16th January 2017
On the surface pretend play looks easy –a simple, distracting activity children engage with to pass the time. But did you know play is actually incredibly complex? Did you also know some children struggle with pretend play and this can contribute to difficult to manage behaviours?
Pretend play begins when a child is around eighteen months. They will generally start to imitate drinking from a cup or pretending to sleep. As children get older their play becomes more complex – with longer, more detailed stories, increased social interaction and the ability to pretend an object is something else (such as a tissue box being a plane).
The development of pretend play skills is actually incredibly important in teaching children how to think. It gives them a space where they can safely test their understanding of the world, solve problems and make sense of their experiences. It builds their social skills, as well as skills necessary for literacy in the education environment.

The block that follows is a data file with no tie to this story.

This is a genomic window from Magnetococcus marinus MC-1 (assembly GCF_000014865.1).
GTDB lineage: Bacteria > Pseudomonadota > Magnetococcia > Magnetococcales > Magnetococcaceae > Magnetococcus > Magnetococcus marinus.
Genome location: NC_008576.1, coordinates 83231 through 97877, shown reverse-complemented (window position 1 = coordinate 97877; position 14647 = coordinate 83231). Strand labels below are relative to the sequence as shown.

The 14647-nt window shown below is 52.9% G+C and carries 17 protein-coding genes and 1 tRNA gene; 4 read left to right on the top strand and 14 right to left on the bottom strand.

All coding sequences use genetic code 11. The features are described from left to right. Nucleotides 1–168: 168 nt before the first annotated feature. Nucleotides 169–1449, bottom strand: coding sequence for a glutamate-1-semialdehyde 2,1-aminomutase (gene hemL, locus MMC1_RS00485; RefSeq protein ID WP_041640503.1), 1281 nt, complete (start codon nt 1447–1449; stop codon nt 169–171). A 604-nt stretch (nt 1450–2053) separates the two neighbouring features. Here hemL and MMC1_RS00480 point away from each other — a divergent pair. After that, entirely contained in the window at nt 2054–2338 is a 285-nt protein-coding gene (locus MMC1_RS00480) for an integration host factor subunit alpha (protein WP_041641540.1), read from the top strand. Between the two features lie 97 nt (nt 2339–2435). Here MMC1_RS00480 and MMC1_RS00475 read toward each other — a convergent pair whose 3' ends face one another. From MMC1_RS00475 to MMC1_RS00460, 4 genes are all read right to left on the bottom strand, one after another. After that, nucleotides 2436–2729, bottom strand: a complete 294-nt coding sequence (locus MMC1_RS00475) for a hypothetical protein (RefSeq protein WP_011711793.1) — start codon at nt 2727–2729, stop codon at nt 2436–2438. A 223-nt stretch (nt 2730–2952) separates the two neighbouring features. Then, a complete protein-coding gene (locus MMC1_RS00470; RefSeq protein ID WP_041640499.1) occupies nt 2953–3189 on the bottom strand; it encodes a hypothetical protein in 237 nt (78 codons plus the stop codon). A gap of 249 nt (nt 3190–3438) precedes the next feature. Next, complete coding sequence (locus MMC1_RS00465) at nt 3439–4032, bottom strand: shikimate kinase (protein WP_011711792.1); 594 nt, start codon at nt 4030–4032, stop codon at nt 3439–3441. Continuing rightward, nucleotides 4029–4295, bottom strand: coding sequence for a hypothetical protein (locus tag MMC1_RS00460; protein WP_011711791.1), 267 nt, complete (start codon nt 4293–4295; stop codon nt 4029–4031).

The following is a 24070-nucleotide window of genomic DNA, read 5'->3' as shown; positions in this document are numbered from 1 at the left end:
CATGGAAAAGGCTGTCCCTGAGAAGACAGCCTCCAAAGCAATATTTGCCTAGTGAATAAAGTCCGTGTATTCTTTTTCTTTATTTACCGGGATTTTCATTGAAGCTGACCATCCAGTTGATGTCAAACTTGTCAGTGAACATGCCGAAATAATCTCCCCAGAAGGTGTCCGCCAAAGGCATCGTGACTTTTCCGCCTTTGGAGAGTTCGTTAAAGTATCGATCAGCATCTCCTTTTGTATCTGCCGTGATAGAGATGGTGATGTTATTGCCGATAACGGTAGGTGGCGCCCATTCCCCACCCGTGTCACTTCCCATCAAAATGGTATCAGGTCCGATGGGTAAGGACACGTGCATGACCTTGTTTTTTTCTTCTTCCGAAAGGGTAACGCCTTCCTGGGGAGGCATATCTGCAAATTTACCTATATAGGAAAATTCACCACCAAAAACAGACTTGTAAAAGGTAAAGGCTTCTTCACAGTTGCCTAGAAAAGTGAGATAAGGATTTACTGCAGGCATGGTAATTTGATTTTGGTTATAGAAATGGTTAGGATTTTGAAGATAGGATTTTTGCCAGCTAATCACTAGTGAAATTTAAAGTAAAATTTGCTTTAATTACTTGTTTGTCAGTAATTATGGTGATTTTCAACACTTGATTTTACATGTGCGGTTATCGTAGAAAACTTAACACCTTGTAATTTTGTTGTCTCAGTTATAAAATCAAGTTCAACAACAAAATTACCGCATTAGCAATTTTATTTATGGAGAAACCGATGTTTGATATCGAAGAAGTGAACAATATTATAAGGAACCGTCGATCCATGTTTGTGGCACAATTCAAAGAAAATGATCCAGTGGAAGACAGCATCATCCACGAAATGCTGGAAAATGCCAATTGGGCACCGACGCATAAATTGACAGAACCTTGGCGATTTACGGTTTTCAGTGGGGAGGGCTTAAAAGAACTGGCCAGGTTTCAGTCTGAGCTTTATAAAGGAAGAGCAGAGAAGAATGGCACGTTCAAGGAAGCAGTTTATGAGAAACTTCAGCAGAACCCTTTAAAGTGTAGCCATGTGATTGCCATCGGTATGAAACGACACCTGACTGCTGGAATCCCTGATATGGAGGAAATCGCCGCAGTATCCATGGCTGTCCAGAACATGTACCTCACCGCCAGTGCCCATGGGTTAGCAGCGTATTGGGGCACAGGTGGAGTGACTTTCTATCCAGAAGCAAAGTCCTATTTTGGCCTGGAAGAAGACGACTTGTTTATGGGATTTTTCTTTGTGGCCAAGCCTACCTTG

Some children may have difficulties with pretend play. When children have difficulties with pretend play you may notice:
- Reliance on grown ups to think of what to do
- Reliance on grown ups to think of what happens next in the story
- Increased bashing or crashing to end a story
- Hyperactivity or silliness
- Movement seeking
- Frustration and lashing out at their peers
- Acting out ‘scripts’ from movies or tv shows
Children can be supported to learn how to play, through specialised, individual therapy. At Head Start Children’s Therapy Services we can work with your family to identify your child’s play strengths and areas they may find tricky. We then work with you to support play development so your child is confident in a range of environments.